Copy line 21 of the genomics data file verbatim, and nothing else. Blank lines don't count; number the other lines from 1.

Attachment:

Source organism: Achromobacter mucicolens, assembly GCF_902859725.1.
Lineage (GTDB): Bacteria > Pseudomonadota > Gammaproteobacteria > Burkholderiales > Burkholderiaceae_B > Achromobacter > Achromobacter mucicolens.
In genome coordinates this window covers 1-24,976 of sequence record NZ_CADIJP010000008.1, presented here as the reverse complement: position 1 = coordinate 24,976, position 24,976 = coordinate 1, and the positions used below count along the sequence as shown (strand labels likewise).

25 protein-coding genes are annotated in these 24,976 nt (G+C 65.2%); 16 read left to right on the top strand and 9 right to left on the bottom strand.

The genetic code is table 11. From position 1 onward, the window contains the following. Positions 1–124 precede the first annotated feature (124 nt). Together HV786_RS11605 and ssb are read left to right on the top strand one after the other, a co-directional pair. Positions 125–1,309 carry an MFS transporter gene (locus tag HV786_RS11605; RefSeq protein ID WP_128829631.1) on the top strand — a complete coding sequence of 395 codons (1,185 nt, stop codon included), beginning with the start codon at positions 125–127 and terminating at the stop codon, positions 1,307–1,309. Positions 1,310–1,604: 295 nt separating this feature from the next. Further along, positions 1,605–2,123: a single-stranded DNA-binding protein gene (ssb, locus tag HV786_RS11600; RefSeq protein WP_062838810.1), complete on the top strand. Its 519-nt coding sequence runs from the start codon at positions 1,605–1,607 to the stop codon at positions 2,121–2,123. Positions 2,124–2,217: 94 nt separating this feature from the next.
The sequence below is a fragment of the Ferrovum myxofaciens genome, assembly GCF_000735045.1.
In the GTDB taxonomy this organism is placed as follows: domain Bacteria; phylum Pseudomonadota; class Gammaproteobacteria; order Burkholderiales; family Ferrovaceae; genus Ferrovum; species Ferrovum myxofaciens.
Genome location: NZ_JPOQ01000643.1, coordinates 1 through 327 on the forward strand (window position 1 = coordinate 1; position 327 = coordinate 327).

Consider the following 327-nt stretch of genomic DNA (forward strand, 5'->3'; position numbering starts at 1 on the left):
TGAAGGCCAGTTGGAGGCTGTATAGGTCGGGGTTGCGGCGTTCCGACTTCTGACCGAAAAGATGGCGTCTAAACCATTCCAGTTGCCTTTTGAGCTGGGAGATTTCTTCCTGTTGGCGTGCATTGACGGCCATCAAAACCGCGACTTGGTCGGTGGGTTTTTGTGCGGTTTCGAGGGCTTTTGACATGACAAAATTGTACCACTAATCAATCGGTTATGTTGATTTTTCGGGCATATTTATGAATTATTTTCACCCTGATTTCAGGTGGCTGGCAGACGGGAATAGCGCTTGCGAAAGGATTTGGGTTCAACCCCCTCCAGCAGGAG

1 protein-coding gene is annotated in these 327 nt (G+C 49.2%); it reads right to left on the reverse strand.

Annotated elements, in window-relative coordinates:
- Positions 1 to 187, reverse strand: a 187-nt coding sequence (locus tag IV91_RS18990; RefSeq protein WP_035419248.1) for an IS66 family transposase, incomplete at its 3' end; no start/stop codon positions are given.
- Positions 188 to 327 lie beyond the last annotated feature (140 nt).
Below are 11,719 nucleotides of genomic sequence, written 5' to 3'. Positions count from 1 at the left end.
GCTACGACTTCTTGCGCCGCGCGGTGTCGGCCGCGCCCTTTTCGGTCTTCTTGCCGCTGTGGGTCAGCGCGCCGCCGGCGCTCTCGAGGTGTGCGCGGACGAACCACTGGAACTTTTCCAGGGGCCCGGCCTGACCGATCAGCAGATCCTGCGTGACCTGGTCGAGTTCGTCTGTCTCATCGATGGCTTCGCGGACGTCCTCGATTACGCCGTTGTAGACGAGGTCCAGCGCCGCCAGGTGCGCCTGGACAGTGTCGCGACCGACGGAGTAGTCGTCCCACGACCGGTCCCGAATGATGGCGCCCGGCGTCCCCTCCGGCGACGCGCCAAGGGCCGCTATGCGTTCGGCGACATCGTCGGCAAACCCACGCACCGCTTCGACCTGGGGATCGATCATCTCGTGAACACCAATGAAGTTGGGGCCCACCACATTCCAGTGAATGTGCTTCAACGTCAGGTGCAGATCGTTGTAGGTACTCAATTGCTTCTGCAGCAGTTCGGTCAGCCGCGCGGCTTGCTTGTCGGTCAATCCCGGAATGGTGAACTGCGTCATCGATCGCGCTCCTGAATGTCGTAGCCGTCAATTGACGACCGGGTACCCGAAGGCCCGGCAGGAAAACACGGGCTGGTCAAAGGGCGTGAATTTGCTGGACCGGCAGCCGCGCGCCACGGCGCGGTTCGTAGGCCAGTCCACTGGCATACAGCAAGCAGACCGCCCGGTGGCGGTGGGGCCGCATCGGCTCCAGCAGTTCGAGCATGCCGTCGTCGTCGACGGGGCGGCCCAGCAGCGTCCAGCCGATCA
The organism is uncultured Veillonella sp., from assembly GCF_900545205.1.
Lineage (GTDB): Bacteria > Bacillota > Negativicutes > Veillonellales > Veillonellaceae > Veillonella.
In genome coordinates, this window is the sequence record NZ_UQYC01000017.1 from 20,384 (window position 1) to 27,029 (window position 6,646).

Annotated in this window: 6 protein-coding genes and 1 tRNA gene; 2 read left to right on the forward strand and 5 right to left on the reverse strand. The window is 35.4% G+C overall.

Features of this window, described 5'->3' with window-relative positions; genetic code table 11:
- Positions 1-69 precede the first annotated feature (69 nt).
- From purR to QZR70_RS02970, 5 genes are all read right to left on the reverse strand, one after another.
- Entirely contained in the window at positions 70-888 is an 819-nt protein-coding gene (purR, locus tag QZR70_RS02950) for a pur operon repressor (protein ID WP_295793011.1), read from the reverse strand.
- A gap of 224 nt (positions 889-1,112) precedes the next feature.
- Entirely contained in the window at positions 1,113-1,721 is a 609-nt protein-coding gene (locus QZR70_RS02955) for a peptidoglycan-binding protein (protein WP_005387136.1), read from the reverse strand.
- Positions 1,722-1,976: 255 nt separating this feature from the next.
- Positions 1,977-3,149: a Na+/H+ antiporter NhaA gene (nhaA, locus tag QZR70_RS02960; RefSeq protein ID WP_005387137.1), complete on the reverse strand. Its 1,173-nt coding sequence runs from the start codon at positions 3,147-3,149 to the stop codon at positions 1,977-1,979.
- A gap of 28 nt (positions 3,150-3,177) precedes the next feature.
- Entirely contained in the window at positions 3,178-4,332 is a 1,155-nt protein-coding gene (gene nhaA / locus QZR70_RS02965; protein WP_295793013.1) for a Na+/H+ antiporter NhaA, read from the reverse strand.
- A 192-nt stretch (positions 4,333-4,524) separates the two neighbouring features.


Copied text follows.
Features of this window, described 5'->3' with window-relative positions; genetic code table 11: